A Clifton business owner, John Price, was frustrated at having City Budget requests denied every year. He discovered that other business owners and other neighborhoods shared his concerns. In 1990, he founded CNBDU Cincinnati Neighborhood Business Districts United. In April 1993, Mr. Price incorporated CNBDU as a non-profit corporation with the mission of preserving and developing the Neighborhood Business Districts throughout the City of Cincinnati.
The organization’s focus is job retention/creation and the revitalization, stabilization, conversion, growth and developmental needs of the Cincinnati business districts. The members of this organization recognize that Cincinnati’s neighborhood business districts have their own individual and traditional charm and that the future of a neighborhood district by Jason Hope should not be left to chance, and certainty of its growth and development should be guided by actively interested business people throughout their district.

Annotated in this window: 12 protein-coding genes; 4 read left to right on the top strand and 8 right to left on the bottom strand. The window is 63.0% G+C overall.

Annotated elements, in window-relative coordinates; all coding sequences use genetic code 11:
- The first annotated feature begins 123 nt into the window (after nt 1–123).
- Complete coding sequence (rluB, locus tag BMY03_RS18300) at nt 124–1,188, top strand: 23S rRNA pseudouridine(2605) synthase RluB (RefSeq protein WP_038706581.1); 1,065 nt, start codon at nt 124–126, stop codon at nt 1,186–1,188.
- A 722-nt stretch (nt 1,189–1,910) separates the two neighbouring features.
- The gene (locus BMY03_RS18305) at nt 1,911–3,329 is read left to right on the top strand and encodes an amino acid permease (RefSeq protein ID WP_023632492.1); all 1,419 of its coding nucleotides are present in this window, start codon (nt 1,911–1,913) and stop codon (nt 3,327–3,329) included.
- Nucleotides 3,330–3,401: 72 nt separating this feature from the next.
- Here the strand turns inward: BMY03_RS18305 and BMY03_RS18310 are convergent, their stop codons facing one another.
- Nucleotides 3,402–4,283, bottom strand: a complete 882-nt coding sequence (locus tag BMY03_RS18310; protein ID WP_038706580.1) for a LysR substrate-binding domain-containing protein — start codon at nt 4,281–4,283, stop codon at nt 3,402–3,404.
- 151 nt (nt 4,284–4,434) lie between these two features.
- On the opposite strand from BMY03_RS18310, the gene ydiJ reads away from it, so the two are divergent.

CNBDU accomplishes its mission and focus by assisting Neighborhood Business Districts in planning and defining redevelopment efforts through volunteer technical assistance and by providing recommendations to the City of Cincinnati regarding funding of development projects in the Neighborhood Business Districts.
CNBDU is a coalition of volunteer business owners representing approximately 34 business districts in the City of Cincinnati. Each of these individuals donates her or his time to their own neighborhoods, and the City of Cincinnati as a whole. The underlying principal has been business people making business decisions.
CNBDU was asked by the City Manager in 1994 to serve as an advisory board to provide independent review of and recommendations about economic development efforts in the business districts. CNBDU completed its first annual funding review in 1995 and has continued to recommend funding for business districts on an annual basis since that time.
We are part of one of the most cooperative and successful programs in the City, leveraging private investments to match public dollars at a ratio of approximately 7:1.